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Label: Reigning Phoenix Music

Date: May 10th, 2024

You cannot emulate being young and reckless. A “youth gone wild”, if you will. You’ll end up a washed-out rockstar, like so many before. Ask Mr. Vince Neil. You also cannot play cool with the kids. Just ask Mr. Rob Halford. But also, while on the subject of Mr. Halford, you can embrace yourself and let yourself enter the new millennium, accept that the rules have changed and apply them to what you do best. Bloody hell, what a killer record “Resurrection” is…

Similar can be claimed about the new record from the last remaining musketeer of the hair metal heyday. Once again, I will call your attention to Halford’s “Resurrection”. Not only is “Child Within the Man” close to the modern production of the mentioned record, but the spirit is very much alike to the Metal God’s debut solo album. It’s got the mixture of old hard rock and heavy metal woven in its texture, with just the massiveness of soundscape to remind us that we’re deep into the 21st century. I mean, if “Slave to the Grind” had this bombastic of a production… Forget about Metallica’s self-titled megalith (released only a couple of months later).

Technology advanced, undoubtedly, making “Child Within the Man” possible. But those are just the decorations. I’m sure all of you are aware that there’s really no use flogging a dead horse. In other words, producers are no magicians and without the fine songwriting they are useless. That’s where the class comes in and I return to the opening lines of this review. You cannot be fifty six years old and write another pummeling ode to youth as was “Makin’ a Mess”. Nor did I expect it. Having read the man’s autobiography, I knew Mr. Bach is a grown man who’s long way away from a typical midlife crisis cry for attention. And the press release confirms what is written in “18 and Life on Skid Row”. Sebastian Bach, on the new record, sounds just like he mentioned there. Like someone who, ten years after his previous record, just remembered how fun it was to write and perform honest, hard and heavy rock ‘n’ roll.

Another aspect of “Child Within the Man”, which reflects the maturity of its main composer, can be found within the lyrics. Though occasionally ridden with traditional rock clichés, they still show a man with substantial experience with stellar highs and rock bottoms (again a referral to the book), who’s got something to say. He’s dealing with life as best he can, more than aware of his surroundings, as well as life’s own traps. That way being true to what honestly lays inside, rather than seeking confirmation of long gone years. Plus, he tends to be rather optimistic whenever possible. Naturally, in being honest, Mr. Bach will not be putting pink glasses on his fans, so there’s enough anxiety, fear but also anger on “Child Within the Man”. Much like the child in the title, he calls them as he sees and feels them.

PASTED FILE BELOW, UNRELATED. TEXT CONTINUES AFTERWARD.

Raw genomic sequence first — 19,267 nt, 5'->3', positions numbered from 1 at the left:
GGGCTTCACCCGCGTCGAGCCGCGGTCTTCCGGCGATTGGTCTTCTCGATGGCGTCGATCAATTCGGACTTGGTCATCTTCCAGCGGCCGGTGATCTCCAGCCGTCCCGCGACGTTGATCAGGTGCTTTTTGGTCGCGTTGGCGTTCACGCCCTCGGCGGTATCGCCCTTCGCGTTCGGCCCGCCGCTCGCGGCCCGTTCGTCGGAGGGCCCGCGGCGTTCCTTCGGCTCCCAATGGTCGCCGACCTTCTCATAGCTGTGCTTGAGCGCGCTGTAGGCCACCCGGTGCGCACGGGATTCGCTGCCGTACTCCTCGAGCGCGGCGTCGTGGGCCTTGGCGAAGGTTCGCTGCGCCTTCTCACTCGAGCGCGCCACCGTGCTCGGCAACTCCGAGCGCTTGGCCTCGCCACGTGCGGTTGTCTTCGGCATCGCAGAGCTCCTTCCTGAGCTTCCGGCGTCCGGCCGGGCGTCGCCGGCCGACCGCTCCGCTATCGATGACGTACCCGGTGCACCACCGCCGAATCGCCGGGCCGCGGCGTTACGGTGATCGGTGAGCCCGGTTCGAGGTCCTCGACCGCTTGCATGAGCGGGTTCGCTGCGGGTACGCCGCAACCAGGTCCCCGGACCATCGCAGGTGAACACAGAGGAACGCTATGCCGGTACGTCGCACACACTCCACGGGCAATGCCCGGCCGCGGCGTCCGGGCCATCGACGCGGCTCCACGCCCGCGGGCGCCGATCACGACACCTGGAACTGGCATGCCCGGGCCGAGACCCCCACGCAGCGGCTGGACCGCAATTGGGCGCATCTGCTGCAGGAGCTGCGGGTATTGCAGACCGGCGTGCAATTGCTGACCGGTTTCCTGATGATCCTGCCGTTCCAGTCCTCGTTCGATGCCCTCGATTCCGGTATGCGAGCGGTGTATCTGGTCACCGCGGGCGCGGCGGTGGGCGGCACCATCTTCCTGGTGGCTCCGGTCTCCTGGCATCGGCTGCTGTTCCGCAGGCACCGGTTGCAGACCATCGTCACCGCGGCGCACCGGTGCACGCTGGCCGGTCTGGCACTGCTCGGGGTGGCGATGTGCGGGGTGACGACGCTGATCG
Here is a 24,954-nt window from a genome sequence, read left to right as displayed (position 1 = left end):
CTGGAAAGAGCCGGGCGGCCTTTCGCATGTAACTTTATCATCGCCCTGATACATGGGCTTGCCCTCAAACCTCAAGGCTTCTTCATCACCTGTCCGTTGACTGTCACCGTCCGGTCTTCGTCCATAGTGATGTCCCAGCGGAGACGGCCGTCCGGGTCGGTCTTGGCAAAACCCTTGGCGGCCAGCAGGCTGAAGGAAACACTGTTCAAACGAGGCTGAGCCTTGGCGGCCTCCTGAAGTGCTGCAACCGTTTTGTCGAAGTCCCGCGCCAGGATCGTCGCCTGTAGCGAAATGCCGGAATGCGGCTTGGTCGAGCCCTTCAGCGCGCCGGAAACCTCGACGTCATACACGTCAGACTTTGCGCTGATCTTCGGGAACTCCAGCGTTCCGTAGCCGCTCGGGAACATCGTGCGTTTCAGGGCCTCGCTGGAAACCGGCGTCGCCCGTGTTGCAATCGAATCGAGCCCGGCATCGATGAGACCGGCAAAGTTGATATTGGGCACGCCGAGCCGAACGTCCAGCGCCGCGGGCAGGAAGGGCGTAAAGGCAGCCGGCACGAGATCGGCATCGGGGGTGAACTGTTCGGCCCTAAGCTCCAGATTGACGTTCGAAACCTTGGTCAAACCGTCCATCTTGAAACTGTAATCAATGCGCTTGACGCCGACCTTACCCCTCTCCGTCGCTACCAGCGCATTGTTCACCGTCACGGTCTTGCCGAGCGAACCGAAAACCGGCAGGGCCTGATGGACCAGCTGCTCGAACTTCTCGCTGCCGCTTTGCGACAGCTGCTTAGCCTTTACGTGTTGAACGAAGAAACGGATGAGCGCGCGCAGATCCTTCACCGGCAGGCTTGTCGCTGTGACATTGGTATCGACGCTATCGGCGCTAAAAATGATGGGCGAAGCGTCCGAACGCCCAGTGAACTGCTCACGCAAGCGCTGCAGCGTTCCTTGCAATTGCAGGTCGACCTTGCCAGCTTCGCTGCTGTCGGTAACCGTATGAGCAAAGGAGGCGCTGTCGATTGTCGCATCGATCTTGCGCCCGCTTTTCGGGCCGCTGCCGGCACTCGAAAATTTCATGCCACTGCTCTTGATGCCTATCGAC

Musically, if you’ve followed through Skid Row’s opus and continued with Mr. Bach’s solo works, this album will come as no surprise. It’s the way Sebastian Bach has gotten to know music as a child. The songs are structured just as they were in the glory days when this type of music went from smoke-filled, alcohol-fueled bars to the greatest stadiums across the globe. They are based on dynamic guitar riffing barrage, rock-hard rhythm and as catchy as all hell vocals. Yes, it teems with concrete riffs and megalomaniacal choruses. Thinking back to when “Slippery When Wet”, “Appetite for Destruction” or, well, “Skid Row” came out. Those kinds of singalong friendly hits even your mom knows by heart (please check, maybe she’s dated one or two of those singers). You can say that easily about the opening four tracks. Then I’d pick “Future of Youth” (what a topic to choose, right on!). “F. U.” is also among those, and no, it doesn’t stand for what you think it does. “To Live Again” falls in the same category. I must be honest too and say that, to my ears, there’s a couple songs more than was necessary on this album, but even with those, this is a strong outing for a hero who has begun his journey thirty five years ago.

The album itself is a sort of a compilation of Mr. Bach’s personal taste. It goes from ironclad “(Hold On) to the Dream”, through “What Do I Got to Lose” which sounds like Aerosmith turned heavy metal, “Future of Youth” in all its hair metal glory, all the way to a full-blown power ballad “To Live Again”. Sugarcoated with the inimitable voice which has apparently gone through serious training to stay almost as wild as it was when those chords first came close to a microphone. Very little has been lost and even that is hard to find with delivery that is downright impeccable. Years of musical theater are absolutely paying dividends to all the fans.

A well-rounded record needs a fitting cover and it can’t be more fitting than a merger of two paintings by Mr. Bach’s father. One of him as almost a toddler, running free in the grassy yard and another where our hero is portrayed as an arena-filling world-class rockstar. The two generate the point of this recording. Though a man, set in his ways, Sebastian Bach is still a kid in love with rock ‘n’ roll, looking very much forward to holding his new album, just as he did with Kiss back in his youth. “Child Within the Man” is a conclusive proof!


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